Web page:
CIT Group, Inc. is a large American commercial and consumer finance company, founded in 1908. The company filed for Chapter 11 bankruptcy in 2009. The company is included in the Fortune 500 and is a leading participant in vendor financing, factoring, equipment and transportation financing, Small Business Administration loans, and asset-based lending. The company does business with more than 80% of the Fortune 1000, and lends to a million small and medium businesses. It was a part of the S&P 500 Index, was replaced by Red Hat at the close of trading July 24, 2009. The company has its headquarters in New York City, and employs more than 7,300 people in locations throughout North America, Europe, Latin America, and Asia Pacific. The company's name is an abbreviation of an early corporate name, Commercial Investment Trust. In 2008, CIT Group became a bank holding company in order to qualify for, and ultimately receive $2.3 billion in Troubled Asset Relief Program (TARP) funds. It declared Chapter 11 bankruptcy on 1 November 2009, and with the consent of its bondholders proposed to quickly emerge from bankruptcy court proceedings. In 1908, Henry Ittleson founded the Commercial Credit and Investment Company to help fuel the growth of a rapidly-expanding nation. Ninety-plus years and several name changes later, The CIT Group is now stronger than ever, with managed assets of over $50 billion and 11 consecutive years of increased earnings. The following is a timeline detailing the evolution of the CIT Group, from our inception in 1908 to 1999's acquisition of Newcourt Credit Group Inc. 1908 CIT was founded as Commercial Credit and Investment Company by Henry Ittleson in St. Louis (initial business efforts were in financing receivables). 1915 Company moved its headquarters to New York City and changed its name to Commercial Investment Trust with the identifying initials "C.I.T." 1915 CIT signed an agreement with Studebaker for nationwide wholesale and retail financing of automobiles. This was the first automobile financing program in the U.S. 1920 CIT began to build its industrial financing business alongside its consumer business. 1924 CIT went public and its stock was listed on the New York Stock Exchange. It issued its first annual report. The company had 600 employees and assets of $44.7 million. 1942 CIT Financial Corporation, the company's industrial financing entity, was incorporated. 1933 The company acquired Ford Motor Company's financing arm, Universal Credit Corporation. 1964 Several CIT owned factoring companies were merged to form CIT's Meinhard-Commercial Corporation. William Iselin & Co. was another CIT factoring organization at the time. 1969 CIT began its withdrawal from the automobile financing business. The company refocused energies on industrial equipment financing, factoring and leasing. 1980 RCA acquired CIT. 1984 Manufacturers Hanover Bank purchased CIT from RCA. 1986 The company officially changed its name to The CIT Group. 1987 Albert R. Gamper, Jr., sector executive vice president of Manufacturers Hanover, was named chairman and CEO of CIT. When Dai-Ichi Kangyo Bank purchased 60% of CIT's stock in 1989, he was named president and CEO of CIT. 1988 CIT sold its consumer loan businesses. 1989 Dai-Ichi Kangyo Bank acquired 60% of CIT from Manufacturers Hanover. 1991 CIT acquired Fidelcor Business Credit Corp. and renamed it CIT Credit Finance. 1991 CIT's new equity investment unit, founded a year earlier, made its initial investment. 1992 CIT Consumer Finance was started 'de novo' to offer home equity loans, returning CIT to the home equity loan business. 1992 CIT Venture Capital became a licensed Small Business Investment Corporation. 1994 CIT acquired Barclays Commercial Corp. and merged it with its commercial services unit to create the largest factoring organization in the U.S. 1995 Dai-Ichi Kangyo Bank acquired an additional 20% of CIT from Chemical Banking, the successor company to Manufacturers Hanover. 1995 The CIT group ended the year with a record $17 billion in assets, reached the $225 million mark in earnings and employed approximately 2800 people across the U.S. 1996 Chemical Bank merged with Chase Manhattan. CIT ownership is 80% by Dai-Ichi Kangyo Bank and 20% by the Chase Manhattan Corporation. 1997 CIT launched an initial public offering of 20% of CIT's common stock to acquire from The Dai-Ichi Kangyo Bank, Limited its option to purchase the 20% interest owned by the Chase Manhattan Corporation and to exercise such option. CIT once again lists its stock on the New York Stock Exchange ("CIT"). 1998 CIT completes a successful secondary stock offering, reducing DKB's stake to approximately 44% with the balance of the shares owned by the public. 1999 On January 28, 1999, CIT reports record earnings of $338.8 million with more than $26.2 billion in managed assets. On March 8, 1999, CIT announced it will acquire Newcourt Credit. On November 15, CIT completed acquisition of Newcourt. 1999 On January 28, 1999, CIT reports record earnings of $338.8 million with more than $26.2 billion in managed assets. In 1999, CIT acquired Toronto-based Newcourt Credit Group Inc. for approximately US$4 billion to create one of the largest publicly-owned leasing companies. CIT over-paid for Newcourt, and merger integration troubles forced CIT to draw upon emergency credit facilities with several banks to avoid bankruptcy. As other funding sources dried up, CIT was forced to sell itself to Tyco International Ltd. in June 2001. CIT became the principal operating subsidiary of Tyco's Tyco Capital business. CIT's Livingston address was changed to 1 Tyco Drive. Tyco ran into its own operating troubles and sold or spun-off non-core opeerations, including CIT. On July 8, 2002 Tyco completed its divestment of its Tyco Capital business through an initial public offering IPO, via the sale of 100% of the common shares in CIT Group Inc. As an independent public company, CIT changed its Livingston address to 1 CIT Drive from 1 Tyco Drive. CIT moved its global headquarters back to New York City, opening a brand-new headquarters in 2006 across from the New York Public Library. Its headquarters were last in New York city in 1983. CIT retained its Livingston campus as its corporate headquarters. On July 1, 2008, CIT Group announced that it will be selling its home lending division to Lone Star Funds for $1.5 billion in cash in addition to the $4.4 billion in debt the company currently holds. CIT will concentrate on its commercial pursuits due to the decline in housing and mortgage markets of the past year. They also plan to sell their manufactured housing portfolio Vanderbilt Mortgage and Finance Inc. for approximately $300 million, although it holds a value of $470 million. In 2008, CIT Group became a bank holding company in order to qualify for, and ultimately receive $2.3 billion in Troubled Asset Relief Program (TARP) funds. On July 13, 2009, Bloomberg TV reported that CIT was asking for FDIC loan guarantees. On July 15, the common stock of CIT was halted on the NYSE during trading hours with "News Pending". At 6:03 p.m. a press release was issued on the company's website[page needed] stating that talks of a government bailout was unlikely. The company had been advised that "no appreciable likelihood of additional government support being provided over the near term." CIT announced that it believed it was unlikely that it would receive further funding from the federal government, and CIT Group came very close to declaring bankruptcy. It was rescued in a US$3 billion deal on 19 July 2009, via an agreement with the bondholders group, which included Pacific Investment Management Company (PIMCO) and some other top CIT holders. On July 20, 2009, CIT Group escaped bankruptcy by securing a $3 billion loan from bondholders, and said it plans a comprehensive restructuring of its liabilities. On September 30, 2009, in its continuing struggle to avoid banktruptcy, CIT Group was reported to be in negotiations with Citigroup Inc., Barclays Capital, and its bondholders to secure rescue financing to comply with its filing to find a plan "acceptable" to the majority of a bondholder steering committee that provided it with the emergency cash by Oct. 1. On Sunday, 1 November 2009, CIT Group filed for Chapter 11 bankruptcy protection. It filed in the United States Bankruptcy Court for the Southern District of New York along with CIT Group Funding Company of Delaware LLC. The history was obtained Wikipedia and OldCompany.com Stock Research Service.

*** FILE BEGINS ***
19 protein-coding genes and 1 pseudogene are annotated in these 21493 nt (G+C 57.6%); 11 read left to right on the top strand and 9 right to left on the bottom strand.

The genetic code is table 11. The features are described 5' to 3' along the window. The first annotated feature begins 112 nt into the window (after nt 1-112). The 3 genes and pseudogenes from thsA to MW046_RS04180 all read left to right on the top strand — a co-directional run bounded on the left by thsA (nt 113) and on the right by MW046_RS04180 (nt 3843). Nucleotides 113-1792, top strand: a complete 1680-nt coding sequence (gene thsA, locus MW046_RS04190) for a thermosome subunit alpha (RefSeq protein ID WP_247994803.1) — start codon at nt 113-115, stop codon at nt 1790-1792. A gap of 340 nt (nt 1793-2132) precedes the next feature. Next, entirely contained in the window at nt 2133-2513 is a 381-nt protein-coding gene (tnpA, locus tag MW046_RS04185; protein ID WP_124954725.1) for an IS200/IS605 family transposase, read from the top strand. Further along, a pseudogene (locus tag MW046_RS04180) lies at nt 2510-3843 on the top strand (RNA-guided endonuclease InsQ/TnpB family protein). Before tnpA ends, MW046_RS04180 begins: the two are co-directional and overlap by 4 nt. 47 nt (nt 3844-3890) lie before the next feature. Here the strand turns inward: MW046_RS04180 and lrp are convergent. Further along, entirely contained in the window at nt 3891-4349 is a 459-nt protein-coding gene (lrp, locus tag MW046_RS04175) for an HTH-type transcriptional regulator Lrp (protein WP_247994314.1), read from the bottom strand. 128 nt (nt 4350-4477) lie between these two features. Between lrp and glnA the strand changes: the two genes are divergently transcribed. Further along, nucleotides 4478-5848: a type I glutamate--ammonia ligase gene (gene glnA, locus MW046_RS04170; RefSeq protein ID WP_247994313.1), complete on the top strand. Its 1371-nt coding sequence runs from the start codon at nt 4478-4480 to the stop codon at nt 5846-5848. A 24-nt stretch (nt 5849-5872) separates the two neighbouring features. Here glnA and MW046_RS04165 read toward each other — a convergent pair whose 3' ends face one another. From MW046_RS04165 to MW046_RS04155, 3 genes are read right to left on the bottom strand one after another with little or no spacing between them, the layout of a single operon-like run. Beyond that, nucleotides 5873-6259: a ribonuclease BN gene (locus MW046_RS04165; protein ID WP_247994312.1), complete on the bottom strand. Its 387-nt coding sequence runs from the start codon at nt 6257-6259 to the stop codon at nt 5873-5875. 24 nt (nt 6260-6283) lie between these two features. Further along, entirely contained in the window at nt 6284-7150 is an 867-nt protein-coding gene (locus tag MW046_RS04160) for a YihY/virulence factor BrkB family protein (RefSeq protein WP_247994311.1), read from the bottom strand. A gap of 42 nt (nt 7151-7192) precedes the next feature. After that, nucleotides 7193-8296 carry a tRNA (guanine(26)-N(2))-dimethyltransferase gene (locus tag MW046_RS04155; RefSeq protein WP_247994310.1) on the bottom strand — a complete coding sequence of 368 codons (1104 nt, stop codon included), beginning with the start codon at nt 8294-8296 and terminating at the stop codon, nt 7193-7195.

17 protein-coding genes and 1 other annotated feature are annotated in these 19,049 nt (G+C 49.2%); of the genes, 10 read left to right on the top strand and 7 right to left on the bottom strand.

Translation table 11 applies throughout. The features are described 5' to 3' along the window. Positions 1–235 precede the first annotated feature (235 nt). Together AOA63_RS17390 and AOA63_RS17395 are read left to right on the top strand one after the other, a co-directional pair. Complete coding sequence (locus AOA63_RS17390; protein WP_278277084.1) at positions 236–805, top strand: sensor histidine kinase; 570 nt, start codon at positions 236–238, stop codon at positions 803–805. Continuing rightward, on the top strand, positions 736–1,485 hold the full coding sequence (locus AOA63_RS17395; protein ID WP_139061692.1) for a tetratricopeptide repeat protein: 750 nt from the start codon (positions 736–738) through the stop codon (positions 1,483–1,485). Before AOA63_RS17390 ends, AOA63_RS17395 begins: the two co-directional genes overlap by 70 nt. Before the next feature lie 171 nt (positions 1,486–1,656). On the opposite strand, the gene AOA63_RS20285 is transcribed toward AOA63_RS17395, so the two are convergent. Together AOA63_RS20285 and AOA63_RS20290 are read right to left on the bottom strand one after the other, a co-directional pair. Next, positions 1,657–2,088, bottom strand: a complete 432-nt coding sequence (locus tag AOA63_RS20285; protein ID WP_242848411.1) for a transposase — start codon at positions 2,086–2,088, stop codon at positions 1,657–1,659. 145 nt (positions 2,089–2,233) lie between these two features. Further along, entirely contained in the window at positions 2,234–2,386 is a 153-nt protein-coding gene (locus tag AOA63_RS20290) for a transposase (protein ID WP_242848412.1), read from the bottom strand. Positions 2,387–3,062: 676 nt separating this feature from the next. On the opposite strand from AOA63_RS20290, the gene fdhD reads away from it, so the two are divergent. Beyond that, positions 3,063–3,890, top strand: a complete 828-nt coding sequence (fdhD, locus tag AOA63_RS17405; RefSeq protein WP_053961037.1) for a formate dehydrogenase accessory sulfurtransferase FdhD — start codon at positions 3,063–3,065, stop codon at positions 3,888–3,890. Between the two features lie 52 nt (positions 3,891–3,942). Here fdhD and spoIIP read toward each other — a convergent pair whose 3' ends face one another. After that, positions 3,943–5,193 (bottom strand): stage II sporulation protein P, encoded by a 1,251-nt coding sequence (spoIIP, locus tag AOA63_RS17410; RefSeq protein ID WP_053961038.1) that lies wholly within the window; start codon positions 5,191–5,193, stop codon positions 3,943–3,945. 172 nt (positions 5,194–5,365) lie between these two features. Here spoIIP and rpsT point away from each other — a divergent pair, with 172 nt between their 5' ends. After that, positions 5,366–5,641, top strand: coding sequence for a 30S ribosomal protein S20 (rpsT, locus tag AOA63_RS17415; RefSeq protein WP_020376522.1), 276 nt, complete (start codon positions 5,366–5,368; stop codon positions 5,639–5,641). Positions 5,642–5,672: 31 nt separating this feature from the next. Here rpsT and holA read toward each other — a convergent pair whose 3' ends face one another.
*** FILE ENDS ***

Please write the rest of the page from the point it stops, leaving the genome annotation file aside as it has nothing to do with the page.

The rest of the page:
About Specimen Certificates
Specimen Certificates are actual certificates that have never been issued. They were usually kept by the printers in their permanent archives as their only example of a particular certificate. Sometimes you will see a hand stamp on the certificate that says "Do not remove from file". Specimens were also used to show prospective clients different types of certificate designs that were available. Specimen certificates are usually much scarcer than issued certificates. In fact, many times they are the only way to get a certificate for a particular company because the issued certificates were redeemed and destroyed. In a few instances, Specimen certificates were made for a company but were never used because a different design was chosen by the company. These certificates are normally stamped "Specimen" or they have small holes spelling the word specimen. Most of the time they don't have a serial number, or they have a serial number of 00000. This is an exciting sector of the hobby that has grown in popularity over the past several years.